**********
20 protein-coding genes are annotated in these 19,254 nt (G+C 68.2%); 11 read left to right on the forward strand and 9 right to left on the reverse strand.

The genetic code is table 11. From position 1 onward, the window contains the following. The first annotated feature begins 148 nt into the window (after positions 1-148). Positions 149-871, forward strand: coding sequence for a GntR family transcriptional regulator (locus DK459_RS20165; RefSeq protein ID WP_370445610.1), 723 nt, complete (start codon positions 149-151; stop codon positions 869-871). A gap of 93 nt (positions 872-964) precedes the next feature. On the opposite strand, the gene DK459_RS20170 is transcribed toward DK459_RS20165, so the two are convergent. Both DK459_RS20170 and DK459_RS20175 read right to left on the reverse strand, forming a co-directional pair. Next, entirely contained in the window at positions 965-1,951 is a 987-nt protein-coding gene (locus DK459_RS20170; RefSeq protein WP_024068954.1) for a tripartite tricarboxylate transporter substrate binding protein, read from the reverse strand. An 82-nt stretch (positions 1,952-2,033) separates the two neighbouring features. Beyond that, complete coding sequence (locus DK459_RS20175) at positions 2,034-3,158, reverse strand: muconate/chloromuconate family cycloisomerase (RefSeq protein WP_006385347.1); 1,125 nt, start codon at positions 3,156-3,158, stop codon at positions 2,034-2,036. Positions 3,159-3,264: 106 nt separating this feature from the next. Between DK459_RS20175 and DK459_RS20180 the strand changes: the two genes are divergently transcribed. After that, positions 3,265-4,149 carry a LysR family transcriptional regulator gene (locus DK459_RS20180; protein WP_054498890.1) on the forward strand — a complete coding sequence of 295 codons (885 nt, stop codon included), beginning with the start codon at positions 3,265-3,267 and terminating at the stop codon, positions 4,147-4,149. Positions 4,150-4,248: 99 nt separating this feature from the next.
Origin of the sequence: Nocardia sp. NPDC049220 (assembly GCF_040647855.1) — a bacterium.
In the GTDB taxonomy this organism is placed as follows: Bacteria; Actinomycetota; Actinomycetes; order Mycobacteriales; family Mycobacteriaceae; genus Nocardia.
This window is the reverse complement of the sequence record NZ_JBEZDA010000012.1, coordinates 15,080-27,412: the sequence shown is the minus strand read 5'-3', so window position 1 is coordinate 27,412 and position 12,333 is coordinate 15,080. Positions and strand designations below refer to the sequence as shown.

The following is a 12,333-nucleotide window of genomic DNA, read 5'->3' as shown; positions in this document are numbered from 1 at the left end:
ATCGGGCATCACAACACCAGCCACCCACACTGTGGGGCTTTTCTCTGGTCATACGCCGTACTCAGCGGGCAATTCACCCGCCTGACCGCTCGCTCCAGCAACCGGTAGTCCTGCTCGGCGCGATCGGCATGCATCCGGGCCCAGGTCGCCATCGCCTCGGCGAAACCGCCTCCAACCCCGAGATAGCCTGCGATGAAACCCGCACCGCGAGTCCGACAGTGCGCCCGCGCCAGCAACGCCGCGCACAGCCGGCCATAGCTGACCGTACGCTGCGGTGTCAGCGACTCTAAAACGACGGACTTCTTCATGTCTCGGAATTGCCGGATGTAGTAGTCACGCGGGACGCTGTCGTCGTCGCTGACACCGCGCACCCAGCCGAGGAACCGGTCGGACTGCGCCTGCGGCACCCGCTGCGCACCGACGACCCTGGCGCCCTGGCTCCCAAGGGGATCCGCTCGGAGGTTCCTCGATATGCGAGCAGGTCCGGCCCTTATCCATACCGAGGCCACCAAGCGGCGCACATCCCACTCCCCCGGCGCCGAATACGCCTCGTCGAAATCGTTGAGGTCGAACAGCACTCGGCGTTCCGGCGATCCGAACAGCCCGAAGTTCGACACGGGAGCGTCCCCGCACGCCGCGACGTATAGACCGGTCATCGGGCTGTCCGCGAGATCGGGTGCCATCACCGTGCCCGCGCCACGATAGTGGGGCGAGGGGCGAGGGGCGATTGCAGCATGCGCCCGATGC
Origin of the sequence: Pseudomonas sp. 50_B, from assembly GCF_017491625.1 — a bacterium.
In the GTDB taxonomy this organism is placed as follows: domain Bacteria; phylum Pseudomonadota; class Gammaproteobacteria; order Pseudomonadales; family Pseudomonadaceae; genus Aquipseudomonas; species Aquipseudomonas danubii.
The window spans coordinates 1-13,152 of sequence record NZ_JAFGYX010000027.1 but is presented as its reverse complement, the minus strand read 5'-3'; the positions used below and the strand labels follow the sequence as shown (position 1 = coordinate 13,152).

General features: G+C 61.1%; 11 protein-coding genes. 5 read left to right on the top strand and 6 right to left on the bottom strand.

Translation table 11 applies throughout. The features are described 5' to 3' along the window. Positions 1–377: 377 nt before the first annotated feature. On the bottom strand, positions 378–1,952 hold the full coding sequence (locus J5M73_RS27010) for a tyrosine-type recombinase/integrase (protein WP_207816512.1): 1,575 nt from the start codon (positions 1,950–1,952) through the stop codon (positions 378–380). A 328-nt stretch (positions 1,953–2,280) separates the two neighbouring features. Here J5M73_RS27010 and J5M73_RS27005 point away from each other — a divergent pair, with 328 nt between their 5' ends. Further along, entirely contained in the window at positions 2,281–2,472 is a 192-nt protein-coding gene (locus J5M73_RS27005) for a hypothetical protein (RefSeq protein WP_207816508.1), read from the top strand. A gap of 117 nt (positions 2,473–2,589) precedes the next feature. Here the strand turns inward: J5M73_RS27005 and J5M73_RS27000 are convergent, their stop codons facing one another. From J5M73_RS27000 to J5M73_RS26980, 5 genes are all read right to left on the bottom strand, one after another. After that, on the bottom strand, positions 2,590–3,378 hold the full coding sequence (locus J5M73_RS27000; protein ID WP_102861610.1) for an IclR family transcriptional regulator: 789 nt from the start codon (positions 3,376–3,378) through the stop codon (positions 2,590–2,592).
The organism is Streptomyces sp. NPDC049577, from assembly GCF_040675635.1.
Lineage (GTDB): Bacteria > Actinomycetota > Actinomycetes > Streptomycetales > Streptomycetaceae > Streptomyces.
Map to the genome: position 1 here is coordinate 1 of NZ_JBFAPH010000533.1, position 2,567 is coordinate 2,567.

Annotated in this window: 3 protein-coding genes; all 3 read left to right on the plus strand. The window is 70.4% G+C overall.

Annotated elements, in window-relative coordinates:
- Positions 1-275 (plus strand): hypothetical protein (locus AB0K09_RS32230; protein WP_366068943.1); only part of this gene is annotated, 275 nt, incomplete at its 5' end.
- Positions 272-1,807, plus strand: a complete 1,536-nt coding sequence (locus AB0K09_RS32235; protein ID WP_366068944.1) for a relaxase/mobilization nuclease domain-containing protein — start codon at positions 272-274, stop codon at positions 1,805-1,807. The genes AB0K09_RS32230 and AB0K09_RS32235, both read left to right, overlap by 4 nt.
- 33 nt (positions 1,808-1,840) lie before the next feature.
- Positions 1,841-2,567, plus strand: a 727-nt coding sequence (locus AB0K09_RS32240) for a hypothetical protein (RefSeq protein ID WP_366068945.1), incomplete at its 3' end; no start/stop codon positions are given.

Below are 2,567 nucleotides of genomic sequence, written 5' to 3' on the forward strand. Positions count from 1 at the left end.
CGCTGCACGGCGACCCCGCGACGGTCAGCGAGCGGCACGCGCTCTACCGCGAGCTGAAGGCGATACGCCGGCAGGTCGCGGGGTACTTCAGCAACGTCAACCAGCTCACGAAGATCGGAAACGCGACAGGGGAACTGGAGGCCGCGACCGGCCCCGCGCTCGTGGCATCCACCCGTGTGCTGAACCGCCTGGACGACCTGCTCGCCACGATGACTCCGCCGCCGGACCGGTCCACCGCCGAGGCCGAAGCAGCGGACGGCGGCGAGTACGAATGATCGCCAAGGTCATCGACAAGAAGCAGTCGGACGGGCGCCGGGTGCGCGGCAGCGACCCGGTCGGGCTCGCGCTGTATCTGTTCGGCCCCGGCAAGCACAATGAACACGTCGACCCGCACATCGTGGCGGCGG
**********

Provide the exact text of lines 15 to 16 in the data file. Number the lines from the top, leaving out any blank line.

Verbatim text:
Map to the genome: position 1 here is coordinate 1 of NZ_JBFAPH010000533.1, position 2,567 is coordinate 2,567.

Annotated in this window: 3 protein-coding genes; all 3 read left to right on the plus strand. The window is 70.4% G+C overall.